A T95R mutation discovered in the gene for interferon regulatory factor 4 was found to affect the immune system in kids with profound immunodeficiency also known as an inborn combined immunodeficiency. The findings of the study are published in Science Immunology.
In addition to the two German research groups – from Charit/Max Delbrck Center and the University of Ulm – the consortium includes researchers from children’s hospitals and universities in Canberra (Australia), Shanghai (China), Vancouver (Canada), Paris (France) and Nashville (USA), as well as from the National Institutes of Health in Bethesda (USA).
What are Inborn Immunodeficiencies
Inborn immunodeficiencies are rare and often vary in severity. “Immunodeficient children frequently contract infections of the upper airways,” says Mathas, who specializes in the molecular biology of transcription factors and leads the Biology of Malignant Lymphomas Lab at the ECRC. The illnesses are often caused by Epstein-Barr virus, cytomegalovirus, or Pneumocystis jirovecii, a pathogen that causes pneumonia. These are all infections that physicians regularly see in other patients with immunodeficiencies.
The seven patients in this study also suffer from these infections. When the researchers delved deeper, they found that the children’s immune systems shared some similarities: “All the children have too few antibodies in their blood and very few B cells, which normally produce the antibodies. They also have fewer T cells than healthy individuals, and the T cells they do have function less well,” says Mathas. Alongside B cells and antibodies, T cells are an important pillar of the immune system.
By collaborating closely in international networks, the researchers traced the genetic cause of the disease in these children from unrelated families to the same point mutation. This makes them the index patients – the first described cases – for this deficiency. The consortium was also able to produce the same syndrome in mice by specifically mutating the Irf4 gene. This allowed the researchers to gain a more detailed understanding of the errors of immunity caused by IRF4.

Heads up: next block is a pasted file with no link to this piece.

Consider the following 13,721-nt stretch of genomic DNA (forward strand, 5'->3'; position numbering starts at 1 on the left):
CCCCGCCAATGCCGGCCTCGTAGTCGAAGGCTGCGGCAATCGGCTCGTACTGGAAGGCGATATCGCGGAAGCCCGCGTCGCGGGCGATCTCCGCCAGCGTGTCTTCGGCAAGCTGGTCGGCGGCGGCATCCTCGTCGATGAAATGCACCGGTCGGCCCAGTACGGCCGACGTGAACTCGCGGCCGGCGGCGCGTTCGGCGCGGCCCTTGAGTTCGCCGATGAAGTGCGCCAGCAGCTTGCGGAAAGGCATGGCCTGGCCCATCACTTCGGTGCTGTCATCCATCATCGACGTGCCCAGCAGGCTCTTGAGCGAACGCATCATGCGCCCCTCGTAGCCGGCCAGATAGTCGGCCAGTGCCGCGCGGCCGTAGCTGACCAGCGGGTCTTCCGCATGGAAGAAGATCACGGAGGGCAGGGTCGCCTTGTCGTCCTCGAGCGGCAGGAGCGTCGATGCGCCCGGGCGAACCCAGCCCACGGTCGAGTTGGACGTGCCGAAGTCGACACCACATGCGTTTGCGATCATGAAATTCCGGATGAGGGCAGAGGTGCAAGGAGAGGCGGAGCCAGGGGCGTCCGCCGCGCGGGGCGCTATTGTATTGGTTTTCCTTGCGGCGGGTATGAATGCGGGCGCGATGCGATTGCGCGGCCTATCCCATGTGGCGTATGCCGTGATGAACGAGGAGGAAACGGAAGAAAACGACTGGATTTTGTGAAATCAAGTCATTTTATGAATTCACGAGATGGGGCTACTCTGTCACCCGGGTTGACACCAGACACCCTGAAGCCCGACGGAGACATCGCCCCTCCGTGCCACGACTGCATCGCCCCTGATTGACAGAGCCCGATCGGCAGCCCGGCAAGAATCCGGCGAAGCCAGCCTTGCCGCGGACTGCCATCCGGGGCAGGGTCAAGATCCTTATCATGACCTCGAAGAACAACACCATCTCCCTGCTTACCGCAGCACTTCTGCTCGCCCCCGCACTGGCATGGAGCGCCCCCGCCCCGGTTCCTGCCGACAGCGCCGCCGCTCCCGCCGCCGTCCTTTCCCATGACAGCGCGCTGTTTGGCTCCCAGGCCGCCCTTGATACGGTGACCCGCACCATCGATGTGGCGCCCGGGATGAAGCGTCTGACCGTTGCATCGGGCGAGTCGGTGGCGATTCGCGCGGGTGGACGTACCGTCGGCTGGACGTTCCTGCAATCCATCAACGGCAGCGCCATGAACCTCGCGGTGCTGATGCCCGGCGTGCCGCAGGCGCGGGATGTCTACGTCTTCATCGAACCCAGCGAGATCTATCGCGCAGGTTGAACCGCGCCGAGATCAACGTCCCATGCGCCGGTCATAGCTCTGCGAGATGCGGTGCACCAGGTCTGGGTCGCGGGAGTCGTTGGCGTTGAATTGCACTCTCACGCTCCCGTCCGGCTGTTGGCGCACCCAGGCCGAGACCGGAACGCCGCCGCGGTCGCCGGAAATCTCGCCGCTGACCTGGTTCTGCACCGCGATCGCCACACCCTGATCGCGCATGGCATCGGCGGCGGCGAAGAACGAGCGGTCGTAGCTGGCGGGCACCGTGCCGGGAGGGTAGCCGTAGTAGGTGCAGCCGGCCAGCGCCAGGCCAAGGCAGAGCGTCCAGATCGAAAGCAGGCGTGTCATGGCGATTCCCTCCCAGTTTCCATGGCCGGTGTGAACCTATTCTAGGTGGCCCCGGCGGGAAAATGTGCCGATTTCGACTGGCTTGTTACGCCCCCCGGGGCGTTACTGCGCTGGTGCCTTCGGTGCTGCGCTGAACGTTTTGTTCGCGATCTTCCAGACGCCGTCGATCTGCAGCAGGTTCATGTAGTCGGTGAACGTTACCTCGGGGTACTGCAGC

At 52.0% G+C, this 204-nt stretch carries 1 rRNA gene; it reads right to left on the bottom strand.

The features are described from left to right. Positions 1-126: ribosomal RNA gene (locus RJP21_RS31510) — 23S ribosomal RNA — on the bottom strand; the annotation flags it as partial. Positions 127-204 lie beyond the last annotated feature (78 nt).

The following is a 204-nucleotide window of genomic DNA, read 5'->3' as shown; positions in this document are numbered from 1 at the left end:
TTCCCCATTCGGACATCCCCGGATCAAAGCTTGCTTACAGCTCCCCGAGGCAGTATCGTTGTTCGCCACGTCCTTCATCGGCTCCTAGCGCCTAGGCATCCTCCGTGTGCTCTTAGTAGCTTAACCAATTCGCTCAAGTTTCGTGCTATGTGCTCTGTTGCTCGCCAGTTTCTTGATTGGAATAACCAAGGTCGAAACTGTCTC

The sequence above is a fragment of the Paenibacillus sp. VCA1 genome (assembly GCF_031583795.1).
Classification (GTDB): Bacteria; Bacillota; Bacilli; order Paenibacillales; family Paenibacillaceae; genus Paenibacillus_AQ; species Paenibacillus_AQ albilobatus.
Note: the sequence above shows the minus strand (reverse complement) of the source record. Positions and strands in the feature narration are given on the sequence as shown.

The T95R mutation is only ever found on one of the two copies of the genome. And although the patients also always produce healthy IRF4, they all develop the immunodeficiency. “The biology of the mutation effectively beats the biology of the healthy form,” says Mathas. Genome analysis of the families revealed that the index patients didn’t inherit the mutation from their parents. Rather, it occurred spontaneously (de novo) in the germline or during early embryonic development.
The mutation in transcription factor IRF4 occurs at the precise location where the protein binds to DNA. Usually, the amino acid threonine (T) is found here, but in the mutation it is replaced by arginine. “In conjunction with other factors, the mutation changes IRF4’s affinity for DNA,” says Mathas. This means that, as well as binding to known DNA binding sites with varying degrees of strength depending on the context, the mutated IRF4 protein also binds to parts of the genome that it shouldn’t be involved in at all – sites that the normal variant of the protein (the wild type) would never bind to. Bioinformatics analyses allowed the researchers to identify these new binding sites. They describe the mutation in their paper as “multimorphic” because as well as blocking certain genes, it also activates others – and even new ones.
More Genes for Diagnosing Deficiencies
Depending on the type and severity of an inborn immunodeficiency, patients might undergo stem cell transplants or receive regular antibody injections throughout their lives. “Now our study suggests that it would be possible to change a mutated transcription factor’s binding sites without affecting the healthy variant,” says Mathas.
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